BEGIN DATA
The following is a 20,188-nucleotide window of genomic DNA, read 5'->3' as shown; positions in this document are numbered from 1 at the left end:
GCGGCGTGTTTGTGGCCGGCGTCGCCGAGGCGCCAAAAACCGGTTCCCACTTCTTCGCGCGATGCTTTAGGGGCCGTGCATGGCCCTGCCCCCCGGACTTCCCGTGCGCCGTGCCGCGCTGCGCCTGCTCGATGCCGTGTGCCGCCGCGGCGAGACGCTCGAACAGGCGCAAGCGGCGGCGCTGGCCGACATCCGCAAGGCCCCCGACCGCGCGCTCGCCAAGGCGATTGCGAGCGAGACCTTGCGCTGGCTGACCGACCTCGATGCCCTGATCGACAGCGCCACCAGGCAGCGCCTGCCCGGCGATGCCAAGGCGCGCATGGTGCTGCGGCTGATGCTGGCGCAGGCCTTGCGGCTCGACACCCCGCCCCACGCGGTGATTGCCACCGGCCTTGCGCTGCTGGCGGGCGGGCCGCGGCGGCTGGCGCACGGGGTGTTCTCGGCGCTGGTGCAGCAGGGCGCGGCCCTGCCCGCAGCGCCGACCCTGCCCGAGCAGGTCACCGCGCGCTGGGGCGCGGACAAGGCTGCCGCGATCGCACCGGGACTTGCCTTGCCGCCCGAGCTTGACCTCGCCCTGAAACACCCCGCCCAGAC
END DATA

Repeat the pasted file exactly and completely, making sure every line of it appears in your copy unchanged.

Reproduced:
The following is a 20,188-nucleotide window of genomic DNA, read 5'->3' as shown; positions in this document are numbered from 1 at the left end:
GCGGCGTGTTTGTGGCCGGCGTCGCCGAGGCGCCAAAAACCGGTTCCCACTTCTTCGCGCGATGCTTTAGGGGCCGTGCATGGCCCTGCCCCCCGGACTTCCCGTGCGCCGTGCCGCGCTGCGCCTGCTCGATGCCGTGTGCCGCCGCGGCGAGACGCTCGAACAGGCGCAAGCGGCGGCGCTGGCCGACATCCGCAAGGCCCCCGACCGCGCGCTCGCCAAGGCGATTGCGAGCGAGACCTTGCGCTGGCTGACCGACCTCGATGCCCTGATCGACAGCGCCACCAGGCAGCGCCTGCCCGGCGATGCCAAGGCGCGCATGGTGCTGCGGCTGATGCTGGCGCAGGCCTTGCGGCTCGACACCCCGCCCCACGCGGTGATTGCCACCGGCCTTGCGCTGCTGGCGGGCGGGCCGCGGCGGCTGGCGCACGGGGTGTTCTCGGCGCTGGTGCAGCAGGGCGCGGCCCTGCCCGCAGCGCCGACCCTGCCCGAGCAGGTCACCGCGCGCTGGGGCGCGGACAAGGCTGCCGCGATCGCACCGGGACTTGCCTTGCCGCCCGAGCTTGACCTCGCCCTGAAACACCCCGCCCAGAC